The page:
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Football Manager Remake

From the Database of Home of the Underdogs

GAME DESIGNER:Kevin Toms & Paul Robson

GAME DEVELOPER:Addictive

GAME PUBLISHER:Freeware

Copyright 2001, Addictive

Definitely one of the most famous Spectrum games ever made, Football Manager is arguably the game that single-handedly invented the whole SMG genre — soccer simulation games that simulate focus on the managerial aspects of the sport. A huge success for Addictive Games, it was eventually released on over ten formats, and sold in excess of half a million copies. PC gamers didn’t really know or care much about the game, however, mostly because the PC at the time was far from being as popular as, say, the Commodore computer.

This brilliant 2001 remake by Paul Robson manages to be very faithful to the original — down to the little stick figures that represent the action. The options and graphics are so simplistic in comparison to today’s SMGs that it is a little surprising that the game held Spectrum gamers’ attention for so long. But as always, it’s the gameplay that counts, and despite the simplicity, Football Manager has a lot of that “just one more turn” quality that eludes many modern games.

Among the many features of the game — all innovative at the time — include: a transfer market (with ridiculous prices!), full league tables, injury problems, FA Cup, management rating, four divisions, team selection and seven skill levels.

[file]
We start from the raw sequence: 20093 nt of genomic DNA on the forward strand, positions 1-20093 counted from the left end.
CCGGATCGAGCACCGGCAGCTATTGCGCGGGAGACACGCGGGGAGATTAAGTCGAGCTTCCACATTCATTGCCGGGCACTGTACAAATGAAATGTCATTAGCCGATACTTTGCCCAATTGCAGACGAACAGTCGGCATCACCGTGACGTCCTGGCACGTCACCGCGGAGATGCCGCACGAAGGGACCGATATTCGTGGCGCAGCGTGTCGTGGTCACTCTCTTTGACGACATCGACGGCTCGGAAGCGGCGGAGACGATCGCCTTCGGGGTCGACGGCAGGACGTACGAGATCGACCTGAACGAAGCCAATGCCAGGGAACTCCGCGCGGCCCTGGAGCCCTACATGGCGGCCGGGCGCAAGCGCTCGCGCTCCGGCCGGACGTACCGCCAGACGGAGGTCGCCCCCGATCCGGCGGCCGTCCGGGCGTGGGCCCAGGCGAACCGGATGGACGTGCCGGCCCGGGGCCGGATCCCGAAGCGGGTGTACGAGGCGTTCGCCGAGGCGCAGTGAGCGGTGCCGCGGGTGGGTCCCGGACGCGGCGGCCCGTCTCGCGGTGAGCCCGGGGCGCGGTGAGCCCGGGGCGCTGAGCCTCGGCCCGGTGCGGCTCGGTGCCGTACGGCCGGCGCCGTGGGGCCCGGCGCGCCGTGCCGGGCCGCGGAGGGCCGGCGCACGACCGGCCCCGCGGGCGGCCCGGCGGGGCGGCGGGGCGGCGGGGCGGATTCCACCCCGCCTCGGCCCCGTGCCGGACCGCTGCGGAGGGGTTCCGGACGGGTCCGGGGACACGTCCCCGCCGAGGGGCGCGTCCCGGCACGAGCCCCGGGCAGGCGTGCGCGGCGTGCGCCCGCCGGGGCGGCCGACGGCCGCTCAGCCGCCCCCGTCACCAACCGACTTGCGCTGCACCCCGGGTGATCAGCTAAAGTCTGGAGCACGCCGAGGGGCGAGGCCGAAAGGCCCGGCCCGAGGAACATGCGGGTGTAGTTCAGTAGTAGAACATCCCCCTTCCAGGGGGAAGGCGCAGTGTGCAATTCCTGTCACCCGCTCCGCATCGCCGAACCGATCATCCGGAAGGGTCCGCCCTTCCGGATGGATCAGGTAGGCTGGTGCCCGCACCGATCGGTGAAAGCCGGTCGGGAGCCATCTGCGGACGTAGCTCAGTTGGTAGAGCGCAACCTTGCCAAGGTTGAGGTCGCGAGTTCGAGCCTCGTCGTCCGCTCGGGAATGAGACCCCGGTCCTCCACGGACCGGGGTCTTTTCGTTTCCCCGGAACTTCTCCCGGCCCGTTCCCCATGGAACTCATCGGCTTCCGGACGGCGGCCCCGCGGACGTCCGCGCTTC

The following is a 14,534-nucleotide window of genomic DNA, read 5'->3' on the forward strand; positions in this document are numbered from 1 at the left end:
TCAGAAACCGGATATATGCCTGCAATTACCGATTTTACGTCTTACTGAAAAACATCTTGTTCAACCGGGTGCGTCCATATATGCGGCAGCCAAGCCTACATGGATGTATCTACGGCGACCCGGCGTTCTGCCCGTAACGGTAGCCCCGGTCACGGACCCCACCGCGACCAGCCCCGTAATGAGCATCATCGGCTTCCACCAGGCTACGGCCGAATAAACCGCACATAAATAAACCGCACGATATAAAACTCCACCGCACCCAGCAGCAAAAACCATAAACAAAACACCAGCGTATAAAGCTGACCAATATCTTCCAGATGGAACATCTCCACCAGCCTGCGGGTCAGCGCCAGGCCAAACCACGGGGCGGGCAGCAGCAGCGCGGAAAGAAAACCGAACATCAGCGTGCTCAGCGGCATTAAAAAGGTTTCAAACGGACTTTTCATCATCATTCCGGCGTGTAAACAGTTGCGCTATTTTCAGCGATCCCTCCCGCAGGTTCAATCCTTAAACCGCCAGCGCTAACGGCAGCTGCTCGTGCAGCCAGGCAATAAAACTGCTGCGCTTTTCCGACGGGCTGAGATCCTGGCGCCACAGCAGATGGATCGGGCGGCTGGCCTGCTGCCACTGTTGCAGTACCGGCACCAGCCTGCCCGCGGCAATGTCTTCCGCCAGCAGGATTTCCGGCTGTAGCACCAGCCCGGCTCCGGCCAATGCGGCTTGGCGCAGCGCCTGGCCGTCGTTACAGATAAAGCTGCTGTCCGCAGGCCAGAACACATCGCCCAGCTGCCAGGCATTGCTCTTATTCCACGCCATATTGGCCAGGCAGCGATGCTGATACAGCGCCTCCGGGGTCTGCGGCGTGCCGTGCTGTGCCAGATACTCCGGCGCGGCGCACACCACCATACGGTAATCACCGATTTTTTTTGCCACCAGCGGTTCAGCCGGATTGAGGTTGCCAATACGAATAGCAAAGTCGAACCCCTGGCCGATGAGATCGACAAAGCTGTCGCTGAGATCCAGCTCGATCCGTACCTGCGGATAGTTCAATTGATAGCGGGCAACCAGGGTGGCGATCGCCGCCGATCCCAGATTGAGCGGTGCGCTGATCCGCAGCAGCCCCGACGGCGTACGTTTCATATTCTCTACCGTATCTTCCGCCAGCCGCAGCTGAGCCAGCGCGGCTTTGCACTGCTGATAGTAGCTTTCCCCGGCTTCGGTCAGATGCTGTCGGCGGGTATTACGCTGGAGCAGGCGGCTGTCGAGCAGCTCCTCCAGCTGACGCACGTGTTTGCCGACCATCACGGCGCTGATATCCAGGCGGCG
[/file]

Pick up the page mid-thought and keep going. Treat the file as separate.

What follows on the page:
Most of the game was bland menus and statistics with some horrible choices of colors, but it doesn’t matter because at its core, Football Manager is a wholly engrossing experience.The goal sequences are the stuff of legends Spectrum gamers will be happy to recall: small matchstick players kicking a square ball into a goal the size of the Titanic then followed by the goal tune. The computer AI in Football Manager is largely nonexistent: you can often win matches with 9 players or even less, and unlike SMGs today, the game is essentially all luck and not very much skill. But given its age, that is hardly surprising. Die-hard SMG fans who crave realistic outcome or complex strategies and those who didn’t grow up with 8-bit computers will probably find Football Manager very primitive and uninteresting. But for the rest of us, this excellent fanmade remake is a great way to reminisce about the good old days of gaming — with a truly classic game that launched a new genre. Two thumbs up, way up!



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